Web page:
Alzheimer's Disease Might Start in Our Bodies

lzheimer’s disease as we know it is impossible to prevent and nearly impossible to detect early—but what if we've been looking for the answers in the wrong place? We associate Alzheimer’s with physical deterioration in the brain, but new research shows the nerve damage responsible for Alzheimer’s onset might actually originate outside the brain, as a cascade of breakdowns that begin elsewhere in the body. The findings could open a whole new pathway for research into the devastating degenerative neurological condition. The brains of Alzheimer’s patients exhibit an excess of a protein called amyloid-beta, which coalesces into “plaques” that disrupt neurological function. Until now, scientists

10 Ways To Keep Breast Cancer Out Of Your Future

Long before we get our first pimple, budding breasts remind us that we're women in training. We love them, we hate them. We want them to grow bigger, we wish they'd stop growing, we wonder why this one is smaller/bigger/rounder/flatter than the other, why men are staring at them—and why they're not. (Find out 10 things your breasts say about your health.) No matter how conflicted we may be, breasts are part of our female identity, which may be why, for most of us, having breast cancer is our biggest fear. We're more afraid of it than we are of heart disease, which is 10 times more likely to be what sends us to the great beyond. Yet fewer women get breast cancer, and fewer die from it, than e

Peninsula company gets $225M to fight Alzheimers

With a new collaboration and funding from AbbVie Inc., a young Peninsula company hopes to attack memory-robbing Alzheimer's disease in much the same way a new generation of cancer drugs are trying to eliminate tumor cells. Alector LLC of South San Francisco will receive $205 million upfront and a potential equity investment of up to $20 million from AbbVie (NYSE: ABBV) as part of a deal to research, develop and eventually sell drugs targeting dementia, particularly in Alzheimer's patients, the companies said Tuesday. As the baby boom generation adds significantly to the number of people with Alzheimer's — by some calculations, the number of Alzheimer's patients in the United States will trip

The Financial Cost of Breast Cancer

he American Cancer Society reports that over a quarter million American women and 2,470 men will be diagnosed with invasive breast cancer this year. In addition to the medical and emotional challenges of a cancer diagnosis, these men and women often face major financial challenges. Even for those who have health insurance, the cost of deductibles, copays, out-of-network charges and other fees can add up quickly during cancer treatment. To top it off, cancer patients' income may suffer due to missed work days. In honor of Breast Cancer Awareness Month, U.S. News talked to three survivors about how they handled out-of-pocket costs and other medical expenses. To read the full article, click HER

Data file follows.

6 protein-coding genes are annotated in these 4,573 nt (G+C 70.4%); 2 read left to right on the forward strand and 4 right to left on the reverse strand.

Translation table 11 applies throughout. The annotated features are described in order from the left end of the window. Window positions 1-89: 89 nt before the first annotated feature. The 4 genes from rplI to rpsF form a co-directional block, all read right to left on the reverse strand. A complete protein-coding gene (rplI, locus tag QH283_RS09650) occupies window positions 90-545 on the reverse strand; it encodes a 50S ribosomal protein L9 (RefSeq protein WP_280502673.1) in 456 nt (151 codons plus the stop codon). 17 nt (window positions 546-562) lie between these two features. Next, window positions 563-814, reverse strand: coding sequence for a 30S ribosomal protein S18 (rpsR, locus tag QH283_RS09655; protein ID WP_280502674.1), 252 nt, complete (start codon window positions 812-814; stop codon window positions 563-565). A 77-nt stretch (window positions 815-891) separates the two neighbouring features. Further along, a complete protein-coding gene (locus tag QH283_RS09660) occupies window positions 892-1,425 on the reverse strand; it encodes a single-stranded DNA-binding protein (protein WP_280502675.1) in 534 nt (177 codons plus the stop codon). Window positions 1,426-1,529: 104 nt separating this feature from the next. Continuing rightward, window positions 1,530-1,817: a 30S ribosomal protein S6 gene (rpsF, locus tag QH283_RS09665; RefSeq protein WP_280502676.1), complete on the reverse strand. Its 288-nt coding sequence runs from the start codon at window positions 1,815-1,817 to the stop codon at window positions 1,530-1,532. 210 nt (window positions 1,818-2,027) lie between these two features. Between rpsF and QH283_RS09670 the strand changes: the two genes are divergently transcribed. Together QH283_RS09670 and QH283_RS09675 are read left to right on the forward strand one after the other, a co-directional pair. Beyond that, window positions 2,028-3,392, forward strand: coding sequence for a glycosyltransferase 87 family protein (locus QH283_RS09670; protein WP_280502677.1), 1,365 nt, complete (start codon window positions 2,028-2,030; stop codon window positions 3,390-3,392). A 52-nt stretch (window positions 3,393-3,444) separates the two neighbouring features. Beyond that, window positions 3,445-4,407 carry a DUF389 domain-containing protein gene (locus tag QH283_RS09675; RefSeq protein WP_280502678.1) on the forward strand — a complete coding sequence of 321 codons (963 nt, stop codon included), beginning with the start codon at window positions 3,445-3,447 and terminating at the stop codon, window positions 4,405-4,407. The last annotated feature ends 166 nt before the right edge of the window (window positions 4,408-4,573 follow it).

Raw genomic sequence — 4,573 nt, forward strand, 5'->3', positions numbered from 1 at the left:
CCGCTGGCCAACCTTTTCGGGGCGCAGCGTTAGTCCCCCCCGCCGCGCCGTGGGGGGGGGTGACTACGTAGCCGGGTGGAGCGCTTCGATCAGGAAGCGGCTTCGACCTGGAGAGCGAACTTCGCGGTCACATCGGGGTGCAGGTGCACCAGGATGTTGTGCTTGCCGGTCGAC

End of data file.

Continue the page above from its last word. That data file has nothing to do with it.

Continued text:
Fighting Alzheimer’s with Nutrition and Exercise

While people may not show symptoms of Alzheimer’s disease until they are in their sixties or seventies, neurological changes begin much earlier. “Alzheimer’s disease starts in the brain more than twenty years before the first symptom,” said Richard Isaacson, director of the Alzheimer’s Prevention Clinic at New York-Presbyterian/Weill-Cornell Medical Center. “Alzheimer’s disease is not an older person’s disease. It’s a disease of younger and middle-aged people. And that’s how we have to shift the paradigm.” Looking at Alzheimer’s disease as a lifelong progression is an opportunity, said Isaacson, the keynote speaker at the Drs. Joan and Peter Cohn and Family Lecture on Nutrition, Inflammation

Here’s Why Obesity Raises Breast Cancer Risk

Experts have long known that obesity, along with smoking, age, lack of activity, and lifestyle can contribute to an increased risk of cancer, but a recent study is taking a closer look at how one of these conditions specifically relates to breast cancer. Based on their findings, The Ohio State University Comprehensive Cancer Center – Arthur G. James Cancer Hospital and Richard J. Solove Research Institute (OSUCCC – James) are one step closer to understanding how obesity can influence or increase one’s risk for breast cancer. To read the full article, click HERE Written by LAUREN REARICK for (SUZANNE TUCKER/SHUTTERSTOCK)

Brutal year in the search for Alzheimer’s treatment

The search for an Alzheimer's disease treatment has been unsuccessful for the past 14 years. The latest failure came in September, when Axovant said it failed a key late-stage trial for its drug, intepirdine. Alzheimer's affects more than 5 million Americans, a number that's expected to balloon to 13.8 million by 2050 . There are only four drugs that have been approved to treat the symptoms of the disease, and the most recent drug approval happened in 2003. To read the full article, click HERE Written by Lydia Ramsey for (photo credit AP/Alastair Grant)

Researchers Predict a Quarter-Million New Cases of Breast Cancer in the U.S.

Breast cancer is the most common cancer in American women except for skin cancers. Researchers at the American Cancer Society estimate that there will be 252,710 new cases of invasive breast cancer in women in the United States in 2017. Some 40,610 women will die from the disease. In addition, there will be 63,410 cases this year of carcinoma in situ, abnormal cells that may be an early form of cancer. Over a lifetime, a woman living in the United States has a 12.4 percent risk — one in eight — of being diagnosed with breast cancer. To read the full article, click HERE Written by NICHOLAS BAKALAR for (Ben Edwards/The Image Bank, via Getty Images)

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